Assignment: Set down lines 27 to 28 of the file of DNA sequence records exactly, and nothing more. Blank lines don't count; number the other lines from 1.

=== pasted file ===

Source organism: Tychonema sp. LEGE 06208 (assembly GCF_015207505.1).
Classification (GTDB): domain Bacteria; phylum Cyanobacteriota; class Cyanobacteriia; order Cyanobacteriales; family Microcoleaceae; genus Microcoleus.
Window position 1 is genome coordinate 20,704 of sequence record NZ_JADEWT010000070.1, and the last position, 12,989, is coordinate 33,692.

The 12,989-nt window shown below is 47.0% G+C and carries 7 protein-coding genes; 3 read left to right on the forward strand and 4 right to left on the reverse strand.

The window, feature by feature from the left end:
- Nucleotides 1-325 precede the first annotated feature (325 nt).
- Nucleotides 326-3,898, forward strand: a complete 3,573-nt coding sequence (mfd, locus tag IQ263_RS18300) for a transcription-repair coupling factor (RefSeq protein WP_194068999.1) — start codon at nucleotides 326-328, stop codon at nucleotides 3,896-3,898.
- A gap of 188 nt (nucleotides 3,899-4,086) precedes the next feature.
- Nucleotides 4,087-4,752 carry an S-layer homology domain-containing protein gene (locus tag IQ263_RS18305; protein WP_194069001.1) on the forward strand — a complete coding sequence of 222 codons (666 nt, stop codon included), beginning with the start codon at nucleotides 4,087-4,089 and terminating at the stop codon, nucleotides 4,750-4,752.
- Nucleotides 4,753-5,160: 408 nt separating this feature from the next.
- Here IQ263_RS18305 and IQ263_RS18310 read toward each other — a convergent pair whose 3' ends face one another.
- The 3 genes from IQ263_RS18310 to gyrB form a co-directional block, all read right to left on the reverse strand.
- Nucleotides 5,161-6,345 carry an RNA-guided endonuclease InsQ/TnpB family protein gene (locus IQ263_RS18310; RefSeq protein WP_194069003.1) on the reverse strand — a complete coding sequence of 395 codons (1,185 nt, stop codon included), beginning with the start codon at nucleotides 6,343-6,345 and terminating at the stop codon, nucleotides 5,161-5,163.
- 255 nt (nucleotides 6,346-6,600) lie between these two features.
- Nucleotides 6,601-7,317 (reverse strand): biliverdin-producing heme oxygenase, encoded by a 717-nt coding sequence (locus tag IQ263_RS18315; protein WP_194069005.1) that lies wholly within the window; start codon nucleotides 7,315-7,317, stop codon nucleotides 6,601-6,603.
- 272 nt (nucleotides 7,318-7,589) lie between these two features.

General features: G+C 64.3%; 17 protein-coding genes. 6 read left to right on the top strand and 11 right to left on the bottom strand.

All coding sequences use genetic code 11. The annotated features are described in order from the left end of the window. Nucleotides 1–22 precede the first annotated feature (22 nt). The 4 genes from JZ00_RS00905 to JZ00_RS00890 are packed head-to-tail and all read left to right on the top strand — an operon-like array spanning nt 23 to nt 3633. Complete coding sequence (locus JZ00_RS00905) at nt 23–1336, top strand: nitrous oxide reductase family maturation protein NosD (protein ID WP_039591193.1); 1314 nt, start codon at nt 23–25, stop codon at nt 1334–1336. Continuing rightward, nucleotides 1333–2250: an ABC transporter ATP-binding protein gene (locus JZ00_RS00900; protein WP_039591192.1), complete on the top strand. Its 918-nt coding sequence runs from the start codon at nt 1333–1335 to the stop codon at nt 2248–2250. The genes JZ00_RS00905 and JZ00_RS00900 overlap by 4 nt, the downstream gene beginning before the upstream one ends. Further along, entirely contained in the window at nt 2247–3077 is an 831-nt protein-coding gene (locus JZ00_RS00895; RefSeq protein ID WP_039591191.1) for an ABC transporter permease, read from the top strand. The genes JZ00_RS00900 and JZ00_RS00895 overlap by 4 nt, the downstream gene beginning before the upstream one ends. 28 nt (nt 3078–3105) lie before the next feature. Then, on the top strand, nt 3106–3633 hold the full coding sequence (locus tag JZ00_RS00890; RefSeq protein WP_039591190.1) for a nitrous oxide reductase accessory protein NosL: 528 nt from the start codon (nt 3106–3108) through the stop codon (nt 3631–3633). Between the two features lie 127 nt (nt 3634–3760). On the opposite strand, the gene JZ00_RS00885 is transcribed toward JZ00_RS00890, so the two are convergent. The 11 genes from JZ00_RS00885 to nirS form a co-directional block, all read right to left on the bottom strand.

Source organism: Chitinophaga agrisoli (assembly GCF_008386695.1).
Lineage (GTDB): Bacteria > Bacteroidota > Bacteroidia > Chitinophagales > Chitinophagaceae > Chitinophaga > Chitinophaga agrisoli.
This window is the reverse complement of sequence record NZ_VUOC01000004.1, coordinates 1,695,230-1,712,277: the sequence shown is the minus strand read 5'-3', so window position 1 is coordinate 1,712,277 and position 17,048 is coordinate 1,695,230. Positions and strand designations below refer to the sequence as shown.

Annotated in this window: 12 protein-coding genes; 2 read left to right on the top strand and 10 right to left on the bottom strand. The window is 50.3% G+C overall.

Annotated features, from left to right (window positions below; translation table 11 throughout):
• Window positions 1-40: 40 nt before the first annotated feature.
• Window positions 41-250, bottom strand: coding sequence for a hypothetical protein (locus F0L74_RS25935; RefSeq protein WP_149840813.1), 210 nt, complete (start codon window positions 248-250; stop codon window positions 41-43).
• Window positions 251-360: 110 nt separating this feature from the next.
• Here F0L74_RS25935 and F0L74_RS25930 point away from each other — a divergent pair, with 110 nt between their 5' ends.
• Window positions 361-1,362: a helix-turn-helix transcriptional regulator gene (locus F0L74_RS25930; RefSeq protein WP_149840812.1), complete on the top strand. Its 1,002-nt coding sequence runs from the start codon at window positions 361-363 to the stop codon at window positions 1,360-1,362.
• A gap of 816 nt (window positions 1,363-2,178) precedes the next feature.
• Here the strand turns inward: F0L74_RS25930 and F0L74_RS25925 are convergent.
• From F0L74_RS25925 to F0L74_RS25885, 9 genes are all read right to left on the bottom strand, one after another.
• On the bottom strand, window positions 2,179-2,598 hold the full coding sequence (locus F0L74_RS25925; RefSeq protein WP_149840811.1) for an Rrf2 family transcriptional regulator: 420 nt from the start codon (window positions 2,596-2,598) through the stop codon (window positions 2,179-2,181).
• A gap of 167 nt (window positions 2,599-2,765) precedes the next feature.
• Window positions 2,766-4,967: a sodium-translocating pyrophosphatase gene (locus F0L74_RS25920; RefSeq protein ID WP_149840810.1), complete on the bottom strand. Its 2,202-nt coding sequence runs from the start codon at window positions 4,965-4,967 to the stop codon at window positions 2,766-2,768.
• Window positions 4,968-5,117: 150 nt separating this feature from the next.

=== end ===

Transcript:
• Here F0L74_RS25935 and F0L74_RS25930 point away from each other — a divergent pair, with 110 nt between their 5' ends.
• Window positions 361-1,362: a helix-turn-helix transcriptional regulator gene (locus F0L74_RS25930; RefSeq protein WP_149840812.1), complete on the top strand. Its 1,002-nt coding sequence runs from the start codon at window positions 361-363 to the stop codon at window positions 1,360-1,362.